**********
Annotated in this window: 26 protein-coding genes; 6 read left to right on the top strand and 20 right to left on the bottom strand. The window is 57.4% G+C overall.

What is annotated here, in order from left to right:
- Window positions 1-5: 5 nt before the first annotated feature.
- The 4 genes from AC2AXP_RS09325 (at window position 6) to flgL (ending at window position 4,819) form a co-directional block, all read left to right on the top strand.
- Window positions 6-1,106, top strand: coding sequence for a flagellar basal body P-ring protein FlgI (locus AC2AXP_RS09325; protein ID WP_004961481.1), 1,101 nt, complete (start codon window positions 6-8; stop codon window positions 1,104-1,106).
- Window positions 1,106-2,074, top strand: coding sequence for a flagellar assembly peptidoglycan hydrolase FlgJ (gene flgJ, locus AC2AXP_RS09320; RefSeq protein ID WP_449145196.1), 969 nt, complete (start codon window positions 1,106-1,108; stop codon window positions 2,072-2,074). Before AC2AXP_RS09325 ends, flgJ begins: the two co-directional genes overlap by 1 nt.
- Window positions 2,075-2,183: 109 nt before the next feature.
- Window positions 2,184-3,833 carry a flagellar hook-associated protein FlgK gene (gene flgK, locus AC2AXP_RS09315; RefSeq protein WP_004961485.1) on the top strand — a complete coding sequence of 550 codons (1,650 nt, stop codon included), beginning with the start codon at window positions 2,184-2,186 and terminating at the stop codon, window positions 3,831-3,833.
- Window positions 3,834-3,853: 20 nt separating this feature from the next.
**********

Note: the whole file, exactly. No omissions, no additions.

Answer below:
Annotated in this window: 26 protein-coding genes; 6 read left to right on the top strand and 20 right to left on the bottom strand. The window is 57.4% G+C overall.

What is annotated here, in order from left to right:
- Window positions 1-5: 5 nt before the first annotated feature.
- The 4 genes from AC2AXP_RS09325 (at window position 6) to flgL (ending at window position 4,819) form a co-directional block, all read left to right on the top strand.
- Window positions 6-1,106, top strand: coding sequence for a flagellar basal body P-ring protein FlgI (locus AC2AXP_RS09325; protein ID WP_004961481.1), 1,101 nt, complete (start codon window positions 6-8; stop codon window positions 1,104-1,106).
- Window positions 1,106-2,074, top strand: coding sequence for a flagellar assembly peptidoglycan hydrolase FlgJ (gene flgJ, locus AC2AXP_RS09320; RefSeq protein ID WP_449145196.1), 969 nt, complete (start codon window positions 1,106-1,108; stop codon window positions 2,072-2,074). Before AC2AXP_RS09325 ends, flgJ begins: the two co-directional genes overlap by 1 nt.
- Window positions 2,075-2,183: 109 nt before the next feature.
- Window positions 2,184-3,833 carry a flagellar hook-associated protein FlgK gene (gene flgK, locus AC2AXP_RS09315; RefSeq protein WP_004961485.1) on the top strand — a complete coding sequence of 550 codons (1,650 nt, stop codon included), beginning with the start codon at window positions 2,184-2,186 and terminating at the stop codon, window positions 3,831-3,833.
- Window positions 3,834-3,853: 20 nt separating this feature from the next.